October is Cyber Security Awareness Month, both in the EU and the United States! ‘Cyber Security’ is a very, very broad topic with many complex sub (and sub sub) categories. Since we focus on Denial of Service as well as application layer attacks, there are several topics we will be writing about over this month. This first post will focus on DDoS protection and how attackers will view your network when you have it in place.
A while ago, I was in a meeting with a potential customer who was using another DDoS mitigation service. They started using the service several years ago after experiencing multiple attacks, but haven’t had any major attacks since. The CIO raised the question ‘Do we need a service like this if we aren’t being attacked?’, which served as an interesting discussion point. I’ll get to the answer in a moment, but it is worthwhile to take a quick look into how DDoS protection can be delivered.
There are three main ways to implement a DDoS mitigation solution. You can install on-prem hardware, buy a solution from your ISP, or use a cloud based service. On-prem solutions are good at detection, but can’t provide much help if the attack goes over your bandwidth, they need to be able to signal upstream (to a cloud service, for example) in the event of a large attack. ISP based solutions are also quite popular, but tend to provide limited information and configurability. Additionally, if you have more than one ISP or assets in the cloud this solution only protects part of your overall exposure. Cloud based solutions provide the ability to protect your entire network by routing your traffic through a ‘scrubbing center’ (Threat Protection Center, in our case). The main thing to know here is that the Internet works by using ‘Border Gateway Protocol’ (BGP). Without going too deep into the nerdy side of things, BGP provides directions on how to get from your computer to a computer on another network. I recommend reading this Beginners Guide to BGP, it’s worth a few minutes of your time.
Because your incoming traffic is routed through the DDoS mitigation network, it is easy to see that your assets are protected by that provider. Take a look at the two examples below.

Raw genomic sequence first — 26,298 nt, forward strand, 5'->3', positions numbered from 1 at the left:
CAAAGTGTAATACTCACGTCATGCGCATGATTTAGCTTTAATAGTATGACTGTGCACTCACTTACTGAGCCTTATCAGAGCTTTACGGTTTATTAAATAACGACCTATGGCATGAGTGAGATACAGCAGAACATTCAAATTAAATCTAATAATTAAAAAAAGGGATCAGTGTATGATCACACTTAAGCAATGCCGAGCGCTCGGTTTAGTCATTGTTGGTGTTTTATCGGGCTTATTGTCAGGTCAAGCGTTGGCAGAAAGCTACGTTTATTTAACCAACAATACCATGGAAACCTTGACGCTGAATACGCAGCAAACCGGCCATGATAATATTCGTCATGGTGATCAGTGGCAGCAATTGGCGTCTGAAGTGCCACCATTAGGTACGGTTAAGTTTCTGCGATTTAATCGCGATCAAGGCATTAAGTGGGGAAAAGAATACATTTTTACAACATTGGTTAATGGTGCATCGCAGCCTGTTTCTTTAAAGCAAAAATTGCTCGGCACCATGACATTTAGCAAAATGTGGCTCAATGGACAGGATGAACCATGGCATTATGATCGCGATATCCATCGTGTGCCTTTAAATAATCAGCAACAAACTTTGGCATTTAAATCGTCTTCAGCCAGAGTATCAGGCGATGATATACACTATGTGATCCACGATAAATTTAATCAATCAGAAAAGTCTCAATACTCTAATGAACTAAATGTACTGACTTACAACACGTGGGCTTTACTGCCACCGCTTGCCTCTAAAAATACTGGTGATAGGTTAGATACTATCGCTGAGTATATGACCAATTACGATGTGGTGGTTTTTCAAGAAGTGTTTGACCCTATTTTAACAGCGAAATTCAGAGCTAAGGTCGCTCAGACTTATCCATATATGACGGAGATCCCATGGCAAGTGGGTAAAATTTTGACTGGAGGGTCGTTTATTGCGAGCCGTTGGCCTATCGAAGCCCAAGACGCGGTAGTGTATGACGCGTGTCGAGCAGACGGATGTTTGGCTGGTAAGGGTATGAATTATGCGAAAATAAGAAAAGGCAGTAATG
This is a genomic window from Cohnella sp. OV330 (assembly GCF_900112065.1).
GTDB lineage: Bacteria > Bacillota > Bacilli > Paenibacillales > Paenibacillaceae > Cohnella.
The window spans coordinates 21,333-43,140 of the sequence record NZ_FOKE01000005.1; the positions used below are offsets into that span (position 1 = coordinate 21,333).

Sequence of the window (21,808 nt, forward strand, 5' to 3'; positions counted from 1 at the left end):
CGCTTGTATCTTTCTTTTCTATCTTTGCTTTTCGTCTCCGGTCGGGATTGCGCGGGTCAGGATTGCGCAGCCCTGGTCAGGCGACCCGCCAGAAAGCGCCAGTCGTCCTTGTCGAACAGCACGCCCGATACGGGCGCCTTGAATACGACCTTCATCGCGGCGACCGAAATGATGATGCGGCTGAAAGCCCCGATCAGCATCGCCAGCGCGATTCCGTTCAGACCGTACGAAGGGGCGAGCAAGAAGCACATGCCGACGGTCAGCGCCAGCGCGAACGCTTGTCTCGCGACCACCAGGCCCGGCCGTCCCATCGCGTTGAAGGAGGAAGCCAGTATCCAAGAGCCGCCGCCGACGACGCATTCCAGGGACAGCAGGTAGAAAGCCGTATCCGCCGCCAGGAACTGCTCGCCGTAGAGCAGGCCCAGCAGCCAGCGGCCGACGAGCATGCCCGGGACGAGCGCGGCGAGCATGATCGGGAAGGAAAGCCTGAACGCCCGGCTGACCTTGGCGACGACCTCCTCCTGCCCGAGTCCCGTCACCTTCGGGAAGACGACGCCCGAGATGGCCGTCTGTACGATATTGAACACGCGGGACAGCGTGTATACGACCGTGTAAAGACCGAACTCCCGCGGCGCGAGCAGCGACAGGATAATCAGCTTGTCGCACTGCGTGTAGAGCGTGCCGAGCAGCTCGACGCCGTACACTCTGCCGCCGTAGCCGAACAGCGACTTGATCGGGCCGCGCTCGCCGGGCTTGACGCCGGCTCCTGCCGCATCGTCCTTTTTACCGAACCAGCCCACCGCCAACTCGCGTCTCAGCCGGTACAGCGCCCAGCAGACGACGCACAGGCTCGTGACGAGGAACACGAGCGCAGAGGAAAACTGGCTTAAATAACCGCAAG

Taking a look at the ASN name field in the window, (Shout out to DNSLytics and their excellent chrome plugin) you see that this network is protected by Baffin Bay Networks. As another example, let’s check the homepage of Aftonbladet, one of the major Swedish news outlets not using Riverview.
In this case, you can see that they are using a competitor. (NOTE to Aftonbladet: Give us a call sometime, we can have Fika).
Getting back to the CIO’s question, it is quite possible that they weren’t attacked because they had protection. Very much like having visible cameras and a ‘Protected by ACME Alarm Company’ sign on your house, a casual attacker will go on to look for a softer target. This also forces a dedicated adversary to try alternate methods to attack your network, such as exploiting vulnerabilities in your websites and applications. This is precisely why we built our Web Application Protection and Threat Protection modules on top of our DDoS service. While the alarm sign is good, it also helps to have an actual alarm to find out when someone is trying to open the windows.
Here at Baffin Bay Networks, every month is cyber security month. It’s what we are passionate about, what we spend our time talking about, and what we try to help our customers with every day.
By: James Tucker, Director of System Engineering